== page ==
“The inability of internal and external stakeholders to collaborate on a shared data set is a primary reason for the misalignment of operational and financial planning and sourcing. Many organizations use legacy solutions that rely on manual and inefficient processes for planning and sourcing, which can result in siloed information systems that impede growth.”

The larger your purchasing team, the more likely it is to include some functional expertise, but this diversity, if not managed correctly, can produce inferior outcomes.


It’s not only the buying decision that gets more difficult. Selling is harder, too. IDC explains the evolution of the sale:

“Especially under the weight of the current economy, it’s critical today to move away from product and feature selling. This model makes the technology you are selling the focus and the value. That’s not what buyers need today. Buyers are looking for a clear understanding of how your solution will solve their business challenges and provide real value.

“As marketers and sellers started realizing this, it gave way for the consultative selling approach. This model, as it compares to product and feature selling, aimed to provide problem solving as value and this results in larger, more transformative deals. Once the transaction is over, consultative selling isn’t an approach that integrates with the buyer’s business strategy. Enter value selling-focused on on-going value generation, co-created with the customer.”

Not only does the complexity of the procurement lead to potentially sub-optimal selection, it can also take longer to achieve the modicum of consensus deemed necessary to declare the purchase complete.

Inferior outcomes mean higher opportunity costs. Longer time cycles translate to higher transactions costs.

The landscape for procurement technology has lagged the transformation of the B2B buying model. Ideally, the procurement technology suite would include tools for internal collaboration and consensus-building. These could include a dedicated messaging platform for project-specific communication, a set of structured data for internal sharing, and a way to score supplier proposals leading to a cardinal ranking that frames the ultimate decision. Existing solutions do not include this functionality.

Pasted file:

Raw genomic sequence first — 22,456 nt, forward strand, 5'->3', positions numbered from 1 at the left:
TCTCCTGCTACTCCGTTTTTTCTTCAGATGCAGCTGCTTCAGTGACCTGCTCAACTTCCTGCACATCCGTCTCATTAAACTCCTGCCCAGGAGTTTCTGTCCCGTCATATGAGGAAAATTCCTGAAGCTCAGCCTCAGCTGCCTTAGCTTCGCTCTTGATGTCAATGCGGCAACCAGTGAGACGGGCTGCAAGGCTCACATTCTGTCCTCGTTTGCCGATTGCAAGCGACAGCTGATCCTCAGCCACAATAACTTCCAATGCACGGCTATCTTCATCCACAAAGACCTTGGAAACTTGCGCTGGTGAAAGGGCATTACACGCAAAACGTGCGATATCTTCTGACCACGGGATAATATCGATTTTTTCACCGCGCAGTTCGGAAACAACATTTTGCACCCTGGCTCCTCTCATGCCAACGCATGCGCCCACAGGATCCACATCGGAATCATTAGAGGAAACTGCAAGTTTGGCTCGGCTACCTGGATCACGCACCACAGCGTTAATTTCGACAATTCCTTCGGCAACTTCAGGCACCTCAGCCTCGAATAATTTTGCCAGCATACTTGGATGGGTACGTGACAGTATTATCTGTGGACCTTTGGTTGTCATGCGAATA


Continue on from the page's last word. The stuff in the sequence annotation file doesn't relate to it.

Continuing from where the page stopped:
Buyers can enhance their current procurement infrastructure with a low-risk addition of a software layer that includes these features, wrapped in a simple user experience. This new layer sits at the top of the procurement technology stack, making it accessible to the breadth of constituents in the 21st century purchasing decision, while preserving the underlying core tool as the system of record. It can be a complementary arrangement.

This is what we have built at EdgeworthBox. We are a simple-to-use tool with messaging that connects users from the buyer organization to the procurement project and structured data, as well as a scoring mechanism that enables each member of the buying committee to evaluate supplier offerings. We aggregate the various evaluations to a weighted average cardinal ranking of the supplier proposals that provides structure to the subsequent qualitative review. This leads to better outcomes and a faster time to deeper stakeholder consensus. If you’re curious, give us a shout.

Chand Sooran